Not too bad for a school in a district that's facing giant budget problems in the upcoming year! :D
 

Yodums

Senior Member
Joined
Oct 5, 2001
Location
Ottawa, Canada
Looks very nice! You must need something like a 500gph pump to use that block correctly literally!

Yes that first pic does look like it's copper, it would be sweet if it was copper too :D

Yodums
 

RnPgrosz

Member
Joined
Dec 14, 2001
Location
NJ
Nice job on the waterblock! 1 GHz PIII's aren't that bad. At my school we have some celeron 400's and some PIII 733 crappy dell systems.
 

michael westen

Member
Joined
Dec 23, 2001
Location
holland
hey real cool looking block
but i just one small question why dint you go for wider channels and bigger hose's bin reading a lot around here and found out that whit water cooling bigger is beter
bud still think its one of the nice's blocks i ever seen :)
 

Lt. Max

Member
Joined
Jan 28, 2002
Location
Seattle, but im Estonian
Finally, the mill I used to make it (right now it's drilling model airplane airfoils from a block of balsa wood):
how did u drill it ? by hand? u say its drilling right now, is it an automatic one? that u like draw in the computer and then it drills in the block? if thats so where did u get it ? :p
 

Radman

Registered
Joined
Feb 3, 2002
Location
Twin Cities
Looks like a nice piece of work, Ghastard, it's good to see a young fellow like yourself applying the theory to the practical. For myself, I would'nt mind higher property taxes (a big issue in the Twin Cities area) if it was used in this manner, as opposed to more administrators and diversity training!!! Good luck on your project, skills learned on this could lead to greater things for ya.

The Radman
 
OP
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Ghastard

Member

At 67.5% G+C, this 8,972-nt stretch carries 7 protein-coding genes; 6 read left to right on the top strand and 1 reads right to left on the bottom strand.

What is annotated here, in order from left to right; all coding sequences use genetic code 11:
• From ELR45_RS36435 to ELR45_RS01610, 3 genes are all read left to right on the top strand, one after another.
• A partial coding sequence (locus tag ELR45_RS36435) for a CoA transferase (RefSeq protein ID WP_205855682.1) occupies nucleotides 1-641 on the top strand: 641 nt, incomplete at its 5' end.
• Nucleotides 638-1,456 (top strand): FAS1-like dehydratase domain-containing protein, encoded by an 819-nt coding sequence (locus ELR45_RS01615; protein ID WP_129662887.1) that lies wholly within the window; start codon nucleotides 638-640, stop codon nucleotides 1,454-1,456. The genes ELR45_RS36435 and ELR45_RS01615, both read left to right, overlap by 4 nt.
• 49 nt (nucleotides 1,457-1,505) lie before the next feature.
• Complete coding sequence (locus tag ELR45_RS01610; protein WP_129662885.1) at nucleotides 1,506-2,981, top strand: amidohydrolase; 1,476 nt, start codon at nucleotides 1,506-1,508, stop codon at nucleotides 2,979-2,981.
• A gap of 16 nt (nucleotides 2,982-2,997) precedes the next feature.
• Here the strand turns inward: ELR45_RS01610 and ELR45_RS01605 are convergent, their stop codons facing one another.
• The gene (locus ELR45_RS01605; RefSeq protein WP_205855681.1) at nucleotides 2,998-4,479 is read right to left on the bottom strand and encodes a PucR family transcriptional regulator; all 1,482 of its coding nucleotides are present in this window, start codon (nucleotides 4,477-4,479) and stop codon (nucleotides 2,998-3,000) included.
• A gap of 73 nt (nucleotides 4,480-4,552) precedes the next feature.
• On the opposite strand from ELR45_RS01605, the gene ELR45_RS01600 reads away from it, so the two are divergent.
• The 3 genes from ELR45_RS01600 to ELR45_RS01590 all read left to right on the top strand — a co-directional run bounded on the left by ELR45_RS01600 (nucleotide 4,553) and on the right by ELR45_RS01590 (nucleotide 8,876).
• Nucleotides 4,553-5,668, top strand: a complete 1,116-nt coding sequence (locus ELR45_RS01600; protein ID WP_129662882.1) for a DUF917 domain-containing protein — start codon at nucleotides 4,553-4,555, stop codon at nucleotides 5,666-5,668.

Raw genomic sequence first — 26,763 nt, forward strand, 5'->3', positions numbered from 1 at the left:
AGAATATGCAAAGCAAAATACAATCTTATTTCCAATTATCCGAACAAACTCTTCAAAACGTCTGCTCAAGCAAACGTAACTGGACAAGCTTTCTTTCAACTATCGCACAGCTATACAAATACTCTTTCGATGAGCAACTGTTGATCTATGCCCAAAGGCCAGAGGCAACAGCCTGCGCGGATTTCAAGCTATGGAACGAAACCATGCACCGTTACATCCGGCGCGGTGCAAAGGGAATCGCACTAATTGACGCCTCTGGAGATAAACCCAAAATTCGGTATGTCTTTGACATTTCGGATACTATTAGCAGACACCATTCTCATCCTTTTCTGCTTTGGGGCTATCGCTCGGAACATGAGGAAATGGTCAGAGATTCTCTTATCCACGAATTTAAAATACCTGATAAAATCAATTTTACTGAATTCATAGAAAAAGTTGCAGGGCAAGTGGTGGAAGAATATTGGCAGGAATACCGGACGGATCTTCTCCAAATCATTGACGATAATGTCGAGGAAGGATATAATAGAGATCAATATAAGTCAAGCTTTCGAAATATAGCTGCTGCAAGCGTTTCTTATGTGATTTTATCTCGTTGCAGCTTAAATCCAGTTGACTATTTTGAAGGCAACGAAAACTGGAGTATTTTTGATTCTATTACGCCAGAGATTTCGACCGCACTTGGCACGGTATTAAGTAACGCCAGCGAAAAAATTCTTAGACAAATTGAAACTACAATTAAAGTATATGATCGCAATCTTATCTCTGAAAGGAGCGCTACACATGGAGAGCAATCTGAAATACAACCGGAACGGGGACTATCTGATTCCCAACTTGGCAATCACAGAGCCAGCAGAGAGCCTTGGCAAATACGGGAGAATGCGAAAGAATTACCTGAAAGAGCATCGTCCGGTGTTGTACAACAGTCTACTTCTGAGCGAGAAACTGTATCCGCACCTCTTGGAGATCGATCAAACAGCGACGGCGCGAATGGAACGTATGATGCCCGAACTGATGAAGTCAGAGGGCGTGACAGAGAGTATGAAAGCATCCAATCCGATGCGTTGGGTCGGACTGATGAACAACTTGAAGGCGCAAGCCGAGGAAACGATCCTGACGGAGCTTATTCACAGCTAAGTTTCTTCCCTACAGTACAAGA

Joined
Mar 12, 2002
Location
Minneapolis MN
Lt. Max said:

how did u drill it ? by hand? u say its drilling right now, is it an automatic one? that u like draw in the computer and then it drills in the block? if thats so where did u get it ? :p


Yeah, it's automatic. Basically what you do is take a drawing from Autocad (in this case Autocad 2000), and import it into software that communicates with the mill. The sofware's pretty finicky, so you have to have it formatted just right. You have to specify the speed at which it moves, spins the spindle, how deep it goes every time etc. If you screw up, the bit will snap, and you curse yourself for wasting a few dollars.

After the computer's got the instructions loaded, you put the right bit in the spindle, line up the material, and hope it works! Some pretty cool stuff can be done with a machine like this, you just have to know how to use it. :D


Oh, and to answer the question on where I got it, it's at my high school, where I have access to it. I was told that it cost around $15,000 when it was purchased a few years ago.

Here's a link to the manufacturer's page for the mill:
http://www.lmcorp.com/productcenter/new - pro-light1000-page1.html


Michael asked why I didn't make the channels wider. When I was designing it, the main thing I had in mind was to increase turbulence and surface area. It's wide enough for 3/8" ID tubing, which is good enough for now. Even in that article from the front page that Hoot wrote, the 1/4" ID Gemini blocks outperformed the 3/8" channel. I'm not saying that my block is as good as those, but is goes to show that channel width isn't everything that matters.


Once again, thanks for all of the comments! :D
 

graphinesys

Registered
Joined
Mar 7, 2002
Location
Boston, MA
alls i gotta say is nice work, and you lucky *******. I was the "computer geek" at school too, but we didnt' have very much cool stuff to play with, damned LAUSD (Los Angeles Unified School District). ... they suck, and have no funding, so no cool toys at all. i went to a huge highschool too...3500 kids (800 suppost to grad in my class, only 600 did ... hehehe)...anyways, good work, looks nice, keep it up!!


--Tom
www.graphinesystems.com/